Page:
Glasgow is to deploy a wide range of strategies in a determined offensive to cut absence levels. The city, dubbed the truancy capital of Scotland, is increasingly concerned that taking parents to court is ineffective.
"We were heading for 800 parental prosecutions," Margaret Orr, senior education officer, told The TES Scotland after the subject was aired at the council's education committee last week. "Half of those were deserted because we could not prove the case and, within that number, half were thrown out when they reached court. The fines that were imposed had no effect on levels of attendance whatever, so the deterrent value was nil."
Mrs Orr said the city hoped to develop a more sensitive system involving schools, attendance councils and children's panel reporters. "Our aim is to deal with each case as appropriate not as a job lot. We also want our attendance officers to be more proactive and not just act as dog catchers. "
Glasgow's 33-strong attendance officer service faces a shake-up as the authority tries to integrate its work more closely with that of guidance teachers and other school staff. The officers are to be located in secondary schools but deployed by agreement between secondary, primary and special school heads.
The strategy will range from encouraging attendance and tackling school phobias to working with other agencies and establishing home-school contracts. Glasgow also sees its closures programme and the accompanying development of a more flexible curriculum as essential ingredients in making schools more attractive and driving up standards.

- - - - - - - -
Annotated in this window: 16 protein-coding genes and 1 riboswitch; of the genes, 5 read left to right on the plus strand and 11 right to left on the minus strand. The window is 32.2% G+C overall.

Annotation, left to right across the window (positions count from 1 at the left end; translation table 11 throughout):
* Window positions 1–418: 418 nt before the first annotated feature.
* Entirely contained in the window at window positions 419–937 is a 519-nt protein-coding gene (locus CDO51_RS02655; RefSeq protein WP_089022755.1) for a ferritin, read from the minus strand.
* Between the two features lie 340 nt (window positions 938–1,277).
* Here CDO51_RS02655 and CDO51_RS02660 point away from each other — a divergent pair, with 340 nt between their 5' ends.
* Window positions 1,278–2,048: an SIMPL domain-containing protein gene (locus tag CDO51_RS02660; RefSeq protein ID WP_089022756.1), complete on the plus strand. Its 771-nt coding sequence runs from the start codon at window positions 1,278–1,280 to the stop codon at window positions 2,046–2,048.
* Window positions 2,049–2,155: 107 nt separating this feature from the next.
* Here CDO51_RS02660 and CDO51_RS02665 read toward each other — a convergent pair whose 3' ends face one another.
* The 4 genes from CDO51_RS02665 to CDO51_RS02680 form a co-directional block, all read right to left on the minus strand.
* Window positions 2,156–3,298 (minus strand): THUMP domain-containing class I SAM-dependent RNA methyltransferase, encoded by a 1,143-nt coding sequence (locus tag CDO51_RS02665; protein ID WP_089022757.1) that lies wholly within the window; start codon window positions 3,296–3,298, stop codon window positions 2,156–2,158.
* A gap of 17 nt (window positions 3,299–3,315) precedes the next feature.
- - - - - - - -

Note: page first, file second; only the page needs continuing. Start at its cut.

"Sporadic attendance is a major drain on the energies of staff as they struggle to make pupils catch up," Mrs Orr says. "It makes a significant contribution to teacher stress and can lead teachers to take the attitude that the pupils might as well stay away."
Scottish Office tables for the 1996-97 session show that Glasgow had by far the worst non-attendance problem, with 17 per cent of secondary pupils and 8 per cent of primary pupils recorded as authorised absences, which means they were approved by the school or condoned by parents.
The figures reached 26 per cent at Drumchapel High and 13 per cent at Annette Street and Oakgrove primaries, compared with national averages for authorised absences of 11 per cent in secondary and 5 per cent in primary.
Glasgow's education committee heard last week that 6,000 pupils were absent from school every day in the city, though not all were for unauthorised reasons. Kenny Gibson, an SNP councillor, said he had been told that a third of all housebreakings in Glasgow are carried out by truanting pupils.
John Young, the leader of the council's Tory group, has suggested that special courts presided over by justices of the peace should take over responsibility for prosecuting erring parents from the procurator fiscal. Malcolm Green, the city's education convener, promised officials would consider this as part of the wider strategy.
The education department aims to reduce prosecutions for truancy to around 250 a year, a number officials believe would be both manageable and effective. "We hope to restrict the numbers so that we stand a reasonable chance of success with those cases which do reach court," Mrs Orr said.